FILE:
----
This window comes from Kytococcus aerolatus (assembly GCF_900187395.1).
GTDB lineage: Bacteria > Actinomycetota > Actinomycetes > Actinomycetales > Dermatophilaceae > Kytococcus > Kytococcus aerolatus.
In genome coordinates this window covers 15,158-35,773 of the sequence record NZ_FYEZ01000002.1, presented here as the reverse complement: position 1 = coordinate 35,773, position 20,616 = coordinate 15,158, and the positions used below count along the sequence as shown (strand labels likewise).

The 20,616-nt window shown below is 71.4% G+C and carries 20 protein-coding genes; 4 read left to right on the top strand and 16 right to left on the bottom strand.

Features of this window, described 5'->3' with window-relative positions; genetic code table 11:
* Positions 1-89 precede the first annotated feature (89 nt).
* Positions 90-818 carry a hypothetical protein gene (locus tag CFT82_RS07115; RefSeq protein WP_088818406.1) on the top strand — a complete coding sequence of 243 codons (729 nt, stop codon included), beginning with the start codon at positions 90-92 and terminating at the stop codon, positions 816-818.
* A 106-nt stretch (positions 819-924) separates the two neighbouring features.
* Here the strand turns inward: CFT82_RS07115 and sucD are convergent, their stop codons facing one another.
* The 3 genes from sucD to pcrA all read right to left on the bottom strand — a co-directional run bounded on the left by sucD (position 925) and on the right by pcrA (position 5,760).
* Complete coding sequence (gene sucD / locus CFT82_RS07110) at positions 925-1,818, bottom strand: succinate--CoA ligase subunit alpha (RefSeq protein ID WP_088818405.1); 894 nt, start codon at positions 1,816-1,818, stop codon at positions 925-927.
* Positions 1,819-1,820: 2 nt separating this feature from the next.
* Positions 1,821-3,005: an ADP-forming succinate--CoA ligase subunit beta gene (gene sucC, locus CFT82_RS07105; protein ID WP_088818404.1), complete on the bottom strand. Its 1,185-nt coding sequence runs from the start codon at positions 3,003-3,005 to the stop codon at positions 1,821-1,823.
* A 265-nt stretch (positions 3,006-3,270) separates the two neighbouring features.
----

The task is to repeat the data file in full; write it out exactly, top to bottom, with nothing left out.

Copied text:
This window comes from Kytococcus aerolatus (assembly GCF_900187395.1).
GTDB lineage: Bacteria > Actinomycetota > Actinomycetes > Actinomycetales > Dermatophilaceae > Kytococcus > Kytococcus aerolatus.
In genome coordinates this window covers 15,158-35,773 of the sequence record NZ_FYEZ01000002.1, presented here as the reverse complement: position 1 = coordinate 35,773, position 20,616 = coordinate 15,158, and the positions used below count along the sequence as shown (strand labels likewise).

The 20,616-nt window shown below is 71.4% G+C and carries 20 protein-coding genes; 4 read left to right on the top strand and 16 right to left on the bottom strand.

Features of this window, described 5'->3' with window-relative positions; genetic code table 11:
* Positions 1-89 precede the first annotated feature (89 nt).
* Positions 90-818 carry a hypothetical protein gene (locus tag CFT82_RS07115; RefSeq protein WP_088818406.1) on the top strand — a complete coding sequence of 243 codons (729 nt, stop codon included), beginning with the start codon at positions 90-92 and terminating at the stop codon, positions 816-818.
* A 106-nt stretch (positions 819-924) separates the two neighbouring features.
* Here the strand turns inward: CFT82_RS07115 and sucD are convergent, their stop codons facing one another.
* The 3 genes from sucD to pcrA all read right to left on the bottom strand — a co-directional run bounded on the left by sucD (position 925) and on the right by pcrA (position 5,760).
* Complete coding sequence (gene sucD / locus CFT82_RS07110) at positions 925-1,818, bottom strand: succinate--CoA ligase subunit alpha (RefSeq protein ID WP_088818405.1); 894 nt, start codon at positions 1,816-1,818, stop codon at positions 925-927.
* Positions 1,819-1,820: 2 nt separating this feature from the next.
* Positions 1,821-3,005: an ADP-forming succinate--CoA ligase subunit beta gene (gene sucC, locus CFT82_RS07105; protein ID WP_088818404.1), complete on the bottom strand. Its 1,185-nt coding sequence runs from the start codon at positions 3,003-3,005 to the stop codon at positions 1,821-1,823.
* A 265-nt stretch (positions 3,006-3,270) separates the two neighbouring features.